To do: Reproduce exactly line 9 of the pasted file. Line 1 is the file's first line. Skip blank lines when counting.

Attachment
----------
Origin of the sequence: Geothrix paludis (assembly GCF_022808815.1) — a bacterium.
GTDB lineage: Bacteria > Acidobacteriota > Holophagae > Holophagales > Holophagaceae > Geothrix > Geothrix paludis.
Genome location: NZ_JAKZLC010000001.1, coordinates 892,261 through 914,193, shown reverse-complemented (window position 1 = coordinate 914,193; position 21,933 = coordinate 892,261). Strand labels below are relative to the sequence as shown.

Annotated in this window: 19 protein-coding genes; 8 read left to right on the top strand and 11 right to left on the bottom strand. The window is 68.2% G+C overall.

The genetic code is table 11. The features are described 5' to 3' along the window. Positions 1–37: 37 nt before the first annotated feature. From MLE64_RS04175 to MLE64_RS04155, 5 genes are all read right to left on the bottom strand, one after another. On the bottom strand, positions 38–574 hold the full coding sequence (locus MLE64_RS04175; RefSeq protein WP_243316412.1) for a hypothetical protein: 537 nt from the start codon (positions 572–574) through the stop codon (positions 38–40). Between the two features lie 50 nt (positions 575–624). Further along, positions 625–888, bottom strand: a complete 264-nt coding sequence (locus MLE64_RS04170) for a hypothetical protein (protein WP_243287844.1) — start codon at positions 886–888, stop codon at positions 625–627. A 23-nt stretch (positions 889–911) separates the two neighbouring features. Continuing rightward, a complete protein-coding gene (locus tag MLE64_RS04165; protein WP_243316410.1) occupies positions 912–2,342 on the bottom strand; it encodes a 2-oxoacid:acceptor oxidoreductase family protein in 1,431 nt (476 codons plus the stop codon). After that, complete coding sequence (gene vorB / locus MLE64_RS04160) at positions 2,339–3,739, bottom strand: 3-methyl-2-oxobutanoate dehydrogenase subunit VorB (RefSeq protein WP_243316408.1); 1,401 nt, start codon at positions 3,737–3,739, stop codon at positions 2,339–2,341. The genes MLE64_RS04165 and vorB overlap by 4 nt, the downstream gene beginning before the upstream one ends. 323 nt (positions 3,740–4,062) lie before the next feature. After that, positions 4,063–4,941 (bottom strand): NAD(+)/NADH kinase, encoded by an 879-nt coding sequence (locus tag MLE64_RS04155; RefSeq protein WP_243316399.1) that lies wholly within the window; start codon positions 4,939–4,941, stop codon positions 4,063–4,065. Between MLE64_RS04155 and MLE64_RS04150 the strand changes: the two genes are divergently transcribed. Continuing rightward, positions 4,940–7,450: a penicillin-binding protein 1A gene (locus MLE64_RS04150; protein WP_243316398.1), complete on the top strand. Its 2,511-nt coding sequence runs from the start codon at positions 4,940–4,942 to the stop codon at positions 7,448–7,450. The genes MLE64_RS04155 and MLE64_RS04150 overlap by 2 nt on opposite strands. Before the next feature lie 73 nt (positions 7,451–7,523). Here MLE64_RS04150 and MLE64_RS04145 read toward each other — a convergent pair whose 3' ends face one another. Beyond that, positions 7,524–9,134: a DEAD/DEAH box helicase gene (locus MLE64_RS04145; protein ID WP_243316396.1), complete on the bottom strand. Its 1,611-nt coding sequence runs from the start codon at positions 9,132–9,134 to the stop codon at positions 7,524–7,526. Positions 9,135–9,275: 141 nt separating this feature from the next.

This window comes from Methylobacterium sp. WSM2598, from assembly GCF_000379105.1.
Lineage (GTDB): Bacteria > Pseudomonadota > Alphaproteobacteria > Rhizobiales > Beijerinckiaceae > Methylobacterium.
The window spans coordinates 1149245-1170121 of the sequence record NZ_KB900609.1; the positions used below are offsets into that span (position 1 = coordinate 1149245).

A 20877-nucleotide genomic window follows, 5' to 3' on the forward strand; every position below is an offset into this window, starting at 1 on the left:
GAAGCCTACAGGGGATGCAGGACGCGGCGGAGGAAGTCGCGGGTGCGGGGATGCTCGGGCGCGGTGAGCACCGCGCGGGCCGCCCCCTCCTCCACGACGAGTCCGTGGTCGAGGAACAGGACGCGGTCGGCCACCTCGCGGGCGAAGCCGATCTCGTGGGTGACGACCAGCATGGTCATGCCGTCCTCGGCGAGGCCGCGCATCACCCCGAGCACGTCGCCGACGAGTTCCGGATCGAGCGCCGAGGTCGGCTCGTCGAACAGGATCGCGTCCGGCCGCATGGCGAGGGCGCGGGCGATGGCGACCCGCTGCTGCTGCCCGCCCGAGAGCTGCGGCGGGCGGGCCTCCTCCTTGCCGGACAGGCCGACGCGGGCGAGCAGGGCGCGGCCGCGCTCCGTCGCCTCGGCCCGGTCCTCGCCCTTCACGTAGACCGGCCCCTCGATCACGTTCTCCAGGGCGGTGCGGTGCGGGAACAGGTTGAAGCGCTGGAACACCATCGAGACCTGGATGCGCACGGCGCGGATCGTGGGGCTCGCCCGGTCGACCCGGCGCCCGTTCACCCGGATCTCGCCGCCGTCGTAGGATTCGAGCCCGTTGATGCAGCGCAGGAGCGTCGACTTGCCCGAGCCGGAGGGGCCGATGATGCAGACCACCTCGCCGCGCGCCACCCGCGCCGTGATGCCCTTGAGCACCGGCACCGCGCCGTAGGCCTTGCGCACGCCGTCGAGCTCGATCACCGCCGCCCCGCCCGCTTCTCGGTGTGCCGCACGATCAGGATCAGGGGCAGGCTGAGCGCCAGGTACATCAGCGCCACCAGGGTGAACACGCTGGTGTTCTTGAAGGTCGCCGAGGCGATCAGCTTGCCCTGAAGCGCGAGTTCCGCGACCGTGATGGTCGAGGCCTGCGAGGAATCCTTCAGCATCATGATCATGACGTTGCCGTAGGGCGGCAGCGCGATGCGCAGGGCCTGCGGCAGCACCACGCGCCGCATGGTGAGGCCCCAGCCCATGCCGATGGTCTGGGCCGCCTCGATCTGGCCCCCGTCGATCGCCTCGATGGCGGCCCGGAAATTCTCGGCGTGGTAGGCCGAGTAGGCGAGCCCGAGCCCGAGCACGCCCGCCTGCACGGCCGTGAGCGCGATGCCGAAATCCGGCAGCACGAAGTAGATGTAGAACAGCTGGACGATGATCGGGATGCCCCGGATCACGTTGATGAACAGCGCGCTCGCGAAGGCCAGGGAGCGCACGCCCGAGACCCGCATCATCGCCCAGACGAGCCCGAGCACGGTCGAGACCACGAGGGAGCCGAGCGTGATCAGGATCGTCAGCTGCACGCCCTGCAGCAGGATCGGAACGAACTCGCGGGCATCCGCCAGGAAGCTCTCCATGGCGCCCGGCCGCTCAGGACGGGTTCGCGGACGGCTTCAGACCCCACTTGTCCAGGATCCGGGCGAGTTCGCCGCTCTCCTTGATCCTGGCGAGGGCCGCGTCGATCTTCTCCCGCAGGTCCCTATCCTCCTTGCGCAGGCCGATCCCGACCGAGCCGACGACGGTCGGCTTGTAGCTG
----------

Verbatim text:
A 20877-nucleotide genomic window follows, 5' to 3' on the forward strand; every position below is an offset into this window, starting at 1 on the left: